A few years ago, the son — I’ll call him Gary — of a good friend of mine knocked on my office door in the English department at Appalachian State
A few years ago, the son — I’ll call him Gary — of a good friend of mine knocked on my office door in the English department at Appalachian State University. Gary had just returned from Iraq, where he had been a medic, and had enrolled in the university. He was struggling mightily with all he had experienced while deployed — in truth, crumbling under it — yet he was bent on writing a memoir about war.
Wrought up, brooding, shy, thoroughly a gentleman, Gary was in his 20s, though I’ve come to realize the trauma of combat ages even very young people — in their eyes, especially. Perhaps because their eyes, like cameras, record and document unimaginable atrocities, then cache them in their memory banks like horror films that surface, unbidden, to play across the backdrop of their dreams. Gary’s eyes were dark as caves. He had come to my office to see if I’d direct an independent study with him, the ultimate goal of which was his memoir. I instantly agreed, though I knew that what I was about to lurch into would be wrenching.
That night, contemplating how I’d proceed with Gary, it struck me that if I were to shepherd him through his war memoir, then why not generalize that opportunity to other veterans across campus? At the time, the United States was still heavily engaged in Iraq, as well as Afghanistan, and I had begun to notice, through their writing, students in my classes who had been deployed to those fronts. A few women, but mostly men. Those combat veterans — “ardent for some desperate glory,” as Wilfred Owen puts it in his withering World War I poem “Dulce et Decorum Est” — were boys and girls. And those children — yes, teachers even at the college level still think affectionately of their students as children — appeared on the surface no different than the others boxed into their little school desks.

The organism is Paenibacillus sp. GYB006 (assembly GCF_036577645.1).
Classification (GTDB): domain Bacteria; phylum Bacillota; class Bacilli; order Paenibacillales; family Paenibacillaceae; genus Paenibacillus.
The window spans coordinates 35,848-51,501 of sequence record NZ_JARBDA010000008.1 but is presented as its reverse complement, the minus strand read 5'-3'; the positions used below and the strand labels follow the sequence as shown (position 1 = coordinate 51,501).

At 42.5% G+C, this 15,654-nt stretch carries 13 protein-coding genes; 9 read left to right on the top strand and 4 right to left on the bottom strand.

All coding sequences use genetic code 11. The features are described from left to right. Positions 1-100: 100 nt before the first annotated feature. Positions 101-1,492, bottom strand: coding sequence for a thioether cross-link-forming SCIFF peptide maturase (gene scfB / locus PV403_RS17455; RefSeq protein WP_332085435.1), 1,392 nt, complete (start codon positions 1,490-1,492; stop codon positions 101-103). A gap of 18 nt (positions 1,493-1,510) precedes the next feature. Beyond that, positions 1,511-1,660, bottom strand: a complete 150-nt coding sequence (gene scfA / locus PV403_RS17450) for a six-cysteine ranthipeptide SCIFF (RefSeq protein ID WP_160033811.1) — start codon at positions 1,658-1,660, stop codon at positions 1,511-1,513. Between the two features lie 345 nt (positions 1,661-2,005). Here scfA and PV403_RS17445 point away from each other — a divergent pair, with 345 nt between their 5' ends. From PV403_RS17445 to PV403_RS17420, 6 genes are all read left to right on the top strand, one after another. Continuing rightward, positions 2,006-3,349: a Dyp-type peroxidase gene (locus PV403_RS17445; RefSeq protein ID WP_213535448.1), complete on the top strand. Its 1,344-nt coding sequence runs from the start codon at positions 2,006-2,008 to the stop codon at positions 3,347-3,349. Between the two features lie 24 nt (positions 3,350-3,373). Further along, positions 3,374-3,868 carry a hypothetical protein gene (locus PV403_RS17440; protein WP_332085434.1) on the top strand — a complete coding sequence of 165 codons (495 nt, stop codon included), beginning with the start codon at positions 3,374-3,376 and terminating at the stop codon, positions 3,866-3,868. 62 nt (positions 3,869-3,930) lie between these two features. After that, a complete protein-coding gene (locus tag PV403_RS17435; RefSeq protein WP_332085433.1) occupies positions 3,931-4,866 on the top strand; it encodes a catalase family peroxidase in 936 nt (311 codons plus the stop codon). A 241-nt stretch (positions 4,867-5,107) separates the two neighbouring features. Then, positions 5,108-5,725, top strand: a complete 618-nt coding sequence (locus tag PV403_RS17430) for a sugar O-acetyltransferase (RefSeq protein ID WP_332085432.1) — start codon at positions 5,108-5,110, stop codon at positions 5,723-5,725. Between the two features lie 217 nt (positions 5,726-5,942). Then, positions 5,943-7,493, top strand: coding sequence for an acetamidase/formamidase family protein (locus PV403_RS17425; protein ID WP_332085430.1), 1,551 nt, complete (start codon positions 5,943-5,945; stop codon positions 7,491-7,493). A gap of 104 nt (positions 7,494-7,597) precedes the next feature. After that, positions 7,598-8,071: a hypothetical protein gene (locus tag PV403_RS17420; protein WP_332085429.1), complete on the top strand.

I teach creative writing, a discipline that inevitably relies on autobiography through the murky lens of memory salted heavily with imagination. By necessity, students get around to writing and talking, often in explosively candid, breathtaking ways, about themselves, in ways other academic disciplines simply don’t afford them.
The personal, though potentially volatile, remains sacred in the creative writing classroom. The poet Richard Hugo — a World War II bombardier who flew 35 combat missions — states in his book The Triggering Town: “A creative writing class may be one of the last places you can go where your life still matters.” As opposed to a battlefield where, moment to moment, one’s life is fragile to the point of ephemeral, “loosed from its dream of life,” to quote another poet, Randall Jarrell, who served in the Army Air Corps during World War II, and his masterpiece, “The Death of the Ball Turret Gunner.”
Over time, writers from Homer to Shakespeare to Seamus Heaney have worked out on paper their central store of preoccupations. One thing seems certain: A young man (or woman), recently returned from war and enrolled in a creative writing class, when casting about for something to write about, will inevitably zero in on combat experience — recent, dramatic, terrifying, trussed in his psyche by razored perimeter wire, and, most important, a narrative he can render with unforgettable eyewitness authenticity.